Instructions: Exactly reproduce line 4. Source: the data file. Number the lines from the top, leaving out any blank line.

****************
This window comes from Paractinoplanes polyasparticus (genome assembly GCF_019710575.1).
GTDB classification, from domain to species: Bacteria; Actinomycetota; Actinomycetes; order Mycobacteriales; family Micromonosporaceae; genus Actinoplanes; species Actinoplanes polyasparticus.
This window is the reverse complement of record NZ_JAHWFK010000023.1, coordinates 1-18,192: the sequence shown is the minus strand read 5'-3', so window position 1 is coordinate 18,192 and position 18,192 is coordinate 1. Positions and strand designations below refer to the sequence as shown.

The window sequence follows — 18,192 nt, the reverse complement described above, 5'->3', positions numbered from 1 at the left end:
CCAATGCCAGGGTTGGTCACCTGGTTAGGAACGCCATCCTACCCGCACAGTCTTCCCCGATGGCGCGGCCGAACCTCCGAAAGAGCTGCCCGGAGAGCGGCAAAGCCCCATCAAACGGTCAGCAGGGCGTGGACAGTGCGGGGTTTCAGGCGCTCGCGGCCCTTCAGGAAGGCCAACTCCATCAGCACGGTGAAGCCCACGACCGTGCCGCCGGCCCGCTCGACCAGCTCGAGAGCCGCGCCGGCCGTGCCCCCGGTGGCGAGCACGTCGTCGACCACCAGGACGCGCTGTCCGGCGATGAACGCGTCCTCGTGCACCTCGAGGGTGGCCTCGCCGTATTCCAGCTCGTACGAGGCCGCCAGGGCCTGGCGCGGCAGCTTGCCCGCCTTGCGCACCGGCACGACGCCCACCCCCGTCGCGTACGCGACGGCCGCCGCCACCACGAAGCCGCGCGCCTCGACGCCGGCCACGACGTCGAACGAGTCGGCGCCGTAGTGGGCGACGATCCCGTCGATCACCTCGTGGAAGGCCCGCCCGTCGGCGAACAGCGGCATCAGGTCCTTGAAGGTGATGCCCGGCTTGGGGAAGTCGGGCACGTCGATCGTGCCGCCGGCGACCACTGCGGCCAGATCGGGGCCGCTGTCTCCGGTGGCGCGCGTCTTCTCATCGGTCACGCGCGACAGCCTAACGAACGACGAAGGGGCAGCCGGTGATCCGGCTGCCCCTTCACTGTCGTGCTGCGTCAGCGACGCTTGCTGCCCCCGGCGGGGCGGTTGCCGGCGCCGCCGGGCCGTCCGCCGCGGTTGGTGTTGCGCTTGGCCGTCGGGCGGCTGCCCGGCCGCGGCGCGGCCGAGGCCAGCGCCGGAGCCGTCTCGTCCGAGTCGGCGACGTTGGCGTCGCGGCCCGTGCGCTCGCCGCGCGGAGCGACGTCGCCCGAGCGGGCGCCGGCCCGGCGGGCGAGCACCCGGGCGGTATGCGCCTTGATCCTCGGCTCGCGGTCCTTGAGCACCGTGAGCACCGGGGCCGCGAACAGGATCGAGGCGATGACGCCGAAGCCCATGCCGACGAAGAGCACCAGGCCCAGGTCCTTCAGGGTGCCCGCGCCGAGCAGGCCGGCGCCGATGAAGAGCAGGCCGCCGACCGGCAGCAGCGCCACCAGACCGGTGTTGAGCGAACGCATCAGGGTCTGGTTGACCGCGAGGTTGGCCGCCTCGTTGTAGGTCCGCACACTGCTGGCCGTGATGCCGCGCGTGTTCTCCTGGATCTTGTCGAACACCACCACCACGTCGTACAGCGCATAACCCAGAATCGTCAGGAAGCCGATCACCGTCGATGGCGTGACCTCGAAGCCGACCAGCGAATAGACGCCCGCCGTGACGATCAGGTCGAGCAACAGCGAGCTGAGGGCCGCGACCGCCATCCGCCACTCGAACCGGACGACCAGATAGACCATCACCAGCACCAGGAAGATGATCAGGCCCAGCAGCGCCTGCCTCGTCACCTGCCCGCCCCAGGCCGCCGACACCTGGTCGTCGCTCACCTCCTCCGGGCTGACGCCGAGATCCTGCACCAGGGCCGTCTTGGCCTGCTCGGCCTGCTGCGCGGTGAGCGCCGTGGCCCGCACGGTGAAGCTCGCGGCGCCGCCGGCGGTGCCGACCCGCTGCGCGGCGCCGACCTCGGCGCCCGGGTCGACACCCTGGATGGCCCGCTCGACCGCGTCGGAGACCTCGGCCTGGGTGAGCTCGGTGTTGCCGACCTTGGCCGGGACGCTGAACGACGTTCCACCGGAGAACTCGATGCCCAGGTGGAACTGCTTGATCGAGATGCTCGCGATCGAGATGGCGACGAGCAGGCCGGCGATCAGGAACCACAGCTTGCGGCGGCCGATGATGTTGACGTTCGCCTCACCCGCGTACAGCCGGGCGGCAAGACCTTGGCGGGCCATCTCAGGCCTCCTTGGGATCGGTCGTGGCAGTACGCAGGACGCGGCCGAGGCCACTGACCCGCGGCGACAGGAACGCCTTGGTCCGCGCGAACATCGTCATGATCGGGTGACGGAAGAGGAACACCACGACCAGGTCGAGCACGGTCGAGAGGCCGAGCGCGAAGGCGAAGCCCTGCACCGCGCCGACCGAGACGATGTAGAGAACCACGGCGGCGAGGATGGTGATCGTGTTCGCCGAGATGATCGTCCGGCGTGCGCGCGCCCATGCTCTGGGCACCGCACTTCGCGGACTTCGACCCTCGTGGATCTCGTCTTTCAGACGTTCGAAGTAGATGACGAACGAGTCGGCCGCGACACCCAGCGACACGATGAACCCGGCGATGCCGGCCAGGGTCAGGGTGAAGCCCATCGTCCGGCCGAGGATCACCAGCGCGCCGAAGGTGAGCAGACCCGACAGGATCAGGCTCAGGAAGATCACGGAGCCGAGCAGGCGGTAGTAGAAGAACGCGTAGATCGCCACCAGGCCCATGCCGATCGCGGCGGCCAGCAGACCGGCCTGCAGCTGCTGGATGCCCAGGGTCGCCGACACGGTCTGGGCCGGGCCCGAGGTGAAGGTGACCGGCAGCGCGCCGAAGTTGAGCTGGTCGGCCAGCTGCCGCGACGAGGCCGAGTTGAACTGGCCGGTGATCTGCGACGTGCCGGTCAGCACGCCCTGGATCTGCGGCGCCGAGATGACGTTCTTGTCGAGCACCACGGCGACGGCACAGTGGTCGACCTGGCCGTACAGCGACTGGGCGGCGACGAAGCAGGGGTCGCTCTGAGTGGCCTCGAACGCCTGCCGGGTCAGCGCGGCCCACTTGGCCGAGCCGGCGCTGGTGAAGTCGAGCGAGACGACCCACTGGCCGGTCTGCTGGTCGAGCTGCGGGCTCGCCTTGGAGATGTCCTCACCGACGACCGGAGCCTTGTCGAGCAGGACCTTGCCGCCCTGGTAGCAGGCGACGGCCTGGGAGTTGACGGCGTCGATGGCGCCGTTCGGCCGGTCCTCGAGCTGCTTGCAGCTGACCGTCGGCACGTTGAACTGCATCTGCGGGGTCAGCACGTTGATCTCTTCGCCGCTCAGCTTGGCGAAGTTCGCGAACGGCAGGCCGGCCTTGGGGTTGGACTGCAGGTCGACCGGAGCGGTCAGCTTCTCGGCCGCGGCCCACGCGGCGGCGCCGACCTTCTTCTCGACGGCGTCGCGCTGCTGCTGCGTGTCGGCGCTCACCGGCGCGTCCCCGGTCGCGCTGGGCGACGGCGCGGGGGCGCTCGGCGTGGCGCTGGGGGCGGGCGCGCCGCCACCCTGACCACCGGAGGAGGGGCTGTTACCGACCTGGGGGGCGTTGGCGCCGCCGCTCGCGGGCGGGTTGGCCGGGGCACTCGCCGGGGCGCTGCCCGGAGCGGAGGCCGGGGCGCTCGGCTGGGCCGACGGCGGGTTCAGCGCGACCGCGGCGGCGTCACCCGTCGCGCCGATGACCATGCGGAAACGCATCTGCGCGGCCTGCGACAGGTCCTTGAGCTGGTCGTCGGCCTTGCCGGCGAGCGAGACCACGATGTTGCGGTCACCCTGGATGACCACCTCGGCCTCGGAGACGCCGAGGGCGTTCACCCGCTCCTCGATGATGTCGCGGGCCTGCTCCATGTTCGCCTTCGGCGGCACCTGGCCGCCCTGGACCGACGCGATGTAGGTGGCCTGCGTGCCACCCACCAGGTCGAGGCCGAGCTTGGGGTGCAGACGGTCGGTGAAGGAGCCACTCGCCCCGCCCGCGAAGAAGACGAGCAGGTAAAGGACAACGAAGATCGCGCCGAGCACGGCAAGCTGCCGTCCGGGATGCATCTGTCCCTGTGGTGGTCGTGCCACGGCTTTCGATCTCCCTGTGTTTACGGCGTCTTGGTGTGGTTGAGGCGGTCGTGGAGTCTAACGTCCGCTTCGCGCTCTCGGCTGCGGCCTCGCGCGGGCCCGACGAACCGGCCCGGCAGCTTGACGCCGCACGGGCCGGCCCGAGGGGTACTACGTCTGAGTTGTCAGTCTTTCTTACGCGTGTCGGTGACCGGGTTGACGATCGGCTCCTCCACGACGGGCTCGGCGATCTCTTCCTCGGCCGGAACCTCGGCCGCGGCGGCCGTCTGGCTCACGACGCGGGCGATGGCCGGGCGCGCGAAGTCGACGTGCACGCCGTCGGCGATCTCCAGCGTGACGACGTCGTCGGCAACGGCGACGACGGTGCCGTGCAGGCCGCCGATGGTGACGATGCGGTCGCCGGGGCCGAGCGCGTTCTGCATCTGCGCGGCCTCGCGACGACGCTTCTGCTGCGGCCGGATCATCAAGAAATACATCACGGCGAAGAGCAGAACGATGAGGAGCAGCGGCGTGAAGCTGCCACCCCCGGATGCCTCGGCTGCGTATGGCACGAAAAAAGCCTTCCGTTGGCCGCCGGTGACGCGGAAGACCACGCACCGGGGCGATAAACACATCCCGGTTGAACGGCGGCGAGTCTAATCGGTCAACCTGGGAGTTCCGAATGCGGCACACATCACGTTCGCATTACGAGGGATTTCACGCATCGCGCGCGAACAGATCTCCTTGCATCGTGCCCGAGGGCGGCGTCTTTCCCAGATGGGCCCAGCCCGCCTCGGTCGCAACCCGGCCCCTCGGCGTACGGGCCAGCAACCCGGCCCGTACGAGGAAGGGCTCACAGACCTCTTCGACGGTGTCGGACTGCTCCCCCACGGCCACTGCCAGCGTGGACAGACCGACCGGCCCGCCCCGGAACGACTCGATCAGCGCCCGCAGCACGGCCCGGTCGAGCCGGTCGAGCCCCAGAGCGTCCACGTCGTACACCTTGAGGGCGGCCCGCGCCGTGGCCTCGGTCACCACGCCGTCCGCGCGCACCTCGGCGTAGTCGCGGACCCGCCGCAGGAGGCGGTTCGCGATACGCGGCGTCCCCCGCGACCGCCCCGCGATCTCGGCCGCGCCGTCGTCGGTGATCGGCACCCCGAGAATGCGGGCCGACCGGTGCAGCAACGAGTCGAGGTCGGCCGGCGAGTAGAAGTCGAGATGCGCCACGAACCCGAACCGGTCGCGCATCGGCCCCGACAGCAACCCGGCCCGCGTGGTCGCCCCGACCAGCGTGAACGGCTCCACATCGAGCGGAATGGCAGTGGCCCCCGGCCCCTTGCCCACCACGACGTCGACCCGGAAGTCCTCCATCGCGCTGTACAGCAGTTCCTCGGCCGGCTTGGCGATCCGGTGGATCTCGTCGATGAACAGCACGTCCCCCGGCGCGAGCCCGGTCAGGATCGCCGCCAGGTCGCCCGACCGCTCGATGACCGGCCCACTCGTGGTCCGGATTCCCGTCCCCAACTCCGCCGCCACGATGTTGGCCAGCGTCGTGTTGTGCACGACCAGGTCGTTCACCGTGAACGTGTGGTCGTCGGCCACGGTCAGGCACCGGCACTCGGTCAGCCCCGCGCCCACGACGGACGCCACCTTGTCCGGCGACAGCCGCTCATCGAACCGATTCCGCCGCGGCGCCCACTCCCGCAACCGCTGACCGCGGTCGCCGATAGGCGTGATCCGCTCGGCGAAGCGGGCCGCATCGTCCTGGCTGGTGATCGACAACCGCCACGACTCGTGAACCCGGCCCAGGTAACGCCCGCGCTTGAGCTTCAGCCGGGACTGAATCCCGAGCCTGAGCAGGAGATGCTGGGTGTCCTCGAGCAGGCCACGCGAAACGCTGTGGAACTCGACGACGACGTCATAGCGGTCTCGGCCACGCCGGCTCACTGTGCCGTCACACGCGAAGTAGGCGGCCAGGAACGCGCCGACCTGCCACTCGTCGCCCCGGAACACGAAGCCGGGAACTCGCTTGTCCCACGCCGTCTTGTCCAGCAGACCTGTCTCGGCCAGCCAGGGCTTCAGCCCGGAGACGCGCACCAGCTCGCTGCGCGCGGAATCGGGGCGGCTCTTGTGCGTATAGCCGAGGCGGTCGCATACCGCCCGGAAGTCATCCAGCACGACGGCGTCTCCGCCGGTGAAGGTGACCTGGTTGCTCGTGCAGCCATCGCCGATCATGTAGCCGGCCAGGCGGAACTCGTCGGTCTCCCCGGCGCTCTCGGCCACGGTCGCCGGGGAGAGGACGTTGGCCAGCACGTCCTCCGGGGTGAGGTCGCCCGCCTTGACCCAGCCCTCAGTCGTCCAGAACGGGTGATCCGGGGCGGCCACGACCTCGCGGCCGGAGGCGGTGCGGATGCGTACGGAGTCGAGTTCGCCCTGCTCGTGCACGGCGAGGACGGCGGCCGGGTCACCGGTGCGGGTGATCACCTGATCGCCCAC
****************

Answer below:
The window sequence follows — 18,192 nt, the reverse complement described above, 5'->3', positions numbered from 1 at the left end: